San Diego Museum Of Man’s Offers Itself To The Fight Against COVID-19
Asks how can the museum help during this pandemic
Thursday, April 9, 2020
UPDATE: April 16, 2020
Just added a photo of how San Diego Museum of Man participated in the #LightItBlue #LightItUpBlue movement to honor doctors, nurses, essential workers and everyone on the frontlines of the COVID-19 fight. The museum bathed its famous tower in blue light and projected a thank you slide last Friday.
As with everything else in Balboa Park the San Diego Museum of Man has had to close to the public because of the coronavirus pandemic. But the museum put out “A Proposal to Serve Community Need” last week.
The San Diego Museum of Man has 60,000 square feet of space that its CEO Micah Parzen is willing to make available to any group or organization that might be able to make use of it during the current pandemic.
"Back in World War II, the Navy actually took over the museum and several other institutions in the park or buildings in the park at that time and converted it into a hospital to care for the sick and the wounded," Parzen said. "And part of our thinking in terms of putting out this proposal to serve community need was we've done it once before. Why can't we do something like that again?"
The museum is not likely to become a hospital site again but there are plenty of other possibilities.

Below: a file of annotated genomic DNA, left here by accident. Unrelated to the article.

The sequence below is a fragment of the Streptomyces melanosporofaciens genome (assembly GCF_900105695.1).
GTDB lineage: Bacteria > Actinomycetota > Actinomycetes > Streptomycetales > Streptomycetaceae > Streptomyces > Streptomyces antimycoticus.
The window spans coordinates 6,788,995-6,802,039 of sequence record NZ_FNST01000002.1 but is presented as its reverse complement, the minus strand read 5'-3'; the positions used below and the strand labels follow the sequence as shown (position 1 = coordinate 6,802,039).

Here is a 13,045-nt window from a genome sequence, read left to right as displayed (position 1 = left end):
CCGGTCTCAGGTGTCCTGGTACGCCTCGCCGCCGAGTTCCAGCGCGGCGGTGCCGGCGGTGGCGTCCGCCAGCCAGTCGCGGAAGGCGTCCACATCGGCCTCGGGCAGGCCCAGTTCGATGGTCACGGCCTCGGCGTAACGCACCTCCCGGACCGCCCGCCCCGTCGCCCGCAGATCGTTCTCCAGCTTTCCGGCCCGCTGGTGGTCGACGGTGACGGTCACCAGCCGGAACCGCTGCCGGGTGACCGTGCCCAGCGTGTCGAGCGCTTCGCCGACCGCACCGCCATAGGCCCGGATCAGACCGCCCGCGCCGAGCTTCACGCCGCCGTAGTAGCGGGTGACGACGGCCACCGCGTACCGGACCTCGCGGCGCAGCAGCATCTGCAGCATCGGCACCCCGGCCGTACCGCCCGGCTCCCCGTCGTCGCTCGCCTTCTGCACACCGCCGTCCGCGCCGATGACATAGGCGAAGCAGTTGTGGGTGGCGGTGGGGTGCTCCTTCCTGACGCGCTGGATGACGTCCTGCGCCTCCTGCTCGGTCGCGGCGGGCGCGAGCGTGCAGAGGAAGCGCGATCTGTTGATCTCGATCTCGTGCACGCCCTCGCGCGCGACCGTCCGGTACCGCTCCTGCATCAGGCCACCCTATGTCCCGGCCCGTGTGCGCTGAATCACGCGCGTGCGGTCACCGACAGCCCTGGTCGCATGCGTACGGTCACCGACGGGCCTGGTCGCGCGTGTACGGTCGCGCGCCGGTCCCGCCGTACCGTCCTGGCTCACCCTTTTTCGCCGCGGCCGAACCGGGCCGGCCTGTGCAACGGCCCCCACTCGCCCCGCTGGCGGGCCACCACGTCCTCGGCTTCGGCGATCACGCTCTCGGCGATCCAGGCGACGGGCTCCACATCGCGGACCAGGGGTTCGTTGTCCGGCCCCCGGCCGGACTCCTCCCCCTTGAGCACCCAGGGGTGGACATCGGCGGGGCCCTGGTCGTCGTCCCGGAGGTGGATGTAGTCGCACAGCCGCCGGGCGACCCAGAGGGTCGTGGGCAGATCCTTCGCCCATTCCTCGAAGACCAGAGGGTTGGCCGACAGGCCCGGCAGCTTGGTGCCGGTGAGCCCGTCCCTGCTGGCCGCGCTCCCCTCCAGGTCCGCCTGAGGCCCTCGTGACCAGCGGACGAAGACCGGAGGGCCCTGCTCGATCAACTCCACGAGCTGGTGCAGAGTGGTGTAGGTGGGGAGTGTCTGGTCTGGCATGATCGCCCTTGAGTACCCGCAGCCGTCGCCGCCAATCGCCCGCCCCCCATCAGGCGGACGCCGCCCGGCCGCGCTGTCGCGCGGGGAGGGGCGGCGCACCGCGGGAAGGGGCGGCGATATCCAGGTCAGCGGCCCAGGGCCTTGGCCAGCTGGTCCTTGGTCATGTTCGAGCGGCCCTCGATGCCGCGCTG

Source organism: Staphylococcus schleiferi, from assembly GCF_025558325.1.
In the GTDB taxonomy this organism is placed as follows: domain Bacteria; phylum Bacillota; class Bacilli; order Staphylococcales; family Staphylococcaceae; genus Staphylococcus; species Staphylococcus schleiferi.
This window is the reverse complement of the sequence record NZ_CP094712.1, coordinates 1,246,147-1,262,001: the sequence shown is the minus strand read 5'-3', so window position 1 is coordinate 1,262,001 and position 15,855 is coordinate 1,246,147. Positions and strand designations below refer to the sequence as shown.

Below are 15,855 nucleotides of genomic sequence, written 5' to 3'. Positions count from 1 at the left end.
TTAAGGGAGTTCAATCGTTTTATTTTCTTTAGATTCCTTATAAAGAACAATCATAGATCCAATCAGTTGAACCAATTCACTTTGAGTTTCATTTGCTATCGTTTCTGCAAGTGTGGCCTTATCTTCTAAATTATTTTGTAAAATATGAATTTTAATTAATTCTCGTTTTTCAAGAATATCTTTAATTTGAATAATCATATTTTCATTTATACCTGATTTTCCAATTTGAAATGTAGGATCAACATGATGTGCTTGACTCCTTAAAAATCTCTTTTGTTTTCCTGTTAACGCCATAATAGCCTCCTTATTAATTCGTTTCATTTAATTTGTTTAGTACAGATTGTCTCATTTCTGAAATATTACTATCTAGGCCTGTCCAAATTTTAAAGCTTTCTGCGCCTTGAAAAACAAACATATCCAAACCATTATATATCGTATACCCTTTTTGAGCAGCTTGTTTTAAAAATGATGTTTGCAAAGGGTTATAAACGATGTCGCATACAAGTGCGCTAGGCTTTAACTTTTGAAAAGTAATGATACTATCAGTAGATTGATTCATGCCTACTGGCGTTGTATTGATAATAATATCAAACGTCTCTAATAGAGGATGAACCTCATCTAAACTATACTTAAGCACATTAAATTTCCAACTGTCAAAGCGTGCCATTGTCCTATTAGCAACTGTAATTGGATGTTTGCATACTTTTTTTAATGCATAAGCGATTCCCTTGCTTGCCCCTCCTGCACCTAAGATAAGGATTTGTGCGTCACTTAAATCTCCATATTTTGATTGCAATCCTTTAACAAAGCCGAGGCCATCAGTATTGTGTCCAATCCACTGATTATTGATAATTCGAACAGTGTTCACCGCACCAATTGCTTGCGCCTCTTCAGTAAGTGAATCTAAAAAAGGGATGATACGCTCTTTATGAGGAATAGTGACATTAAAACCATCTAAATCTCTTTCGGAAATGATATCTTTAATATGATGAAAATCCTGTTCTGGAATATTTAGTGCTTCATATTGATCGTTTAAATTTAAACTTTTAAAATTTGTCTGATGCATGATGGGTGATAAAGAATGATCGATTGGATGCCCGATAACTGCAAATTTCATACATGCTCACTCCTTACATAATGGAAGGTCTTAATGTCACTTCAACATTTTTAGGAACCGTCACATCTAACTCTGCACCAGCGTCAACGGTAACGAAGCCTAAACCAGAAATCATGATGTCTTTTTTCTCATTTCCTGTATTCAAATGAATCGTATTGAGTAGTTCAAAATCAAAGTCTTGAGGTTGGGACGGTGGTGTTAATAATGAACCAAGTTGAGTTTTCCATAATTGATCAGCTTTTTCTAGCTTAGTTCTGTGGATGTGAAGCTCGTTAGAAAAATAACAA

"Could we be a testing site for COVID-19? Could we be an overflow for folks who don't have COVID-19 but who still need care? Could we be a food distribution site?" Parzen posed. "All sorts of responses along those lines. Some other ones that were innovative and creative in their own right. One said, you know, do what you do best, create an exhibit on pandemics over time in and across cultures and the impact and do it virtually and then springboard that into a physical exhibit when you reopen."
The museum is currently fielding ideas about how the space could be of service but nothing has yet been decided.
"The first step was to put the word out there," Parzen said. "It's sort of spread like wildfire. If nothing else, it's motivating others to sort of think a little differently about ways that they can serve, that aren't squarely in what they're accustomed to or the traditional ways, but that nonetheless are part of this effort of bringing us all together."
And that goes toward the museum’s mission statement of "inspiring human connections by exploring the human experience."
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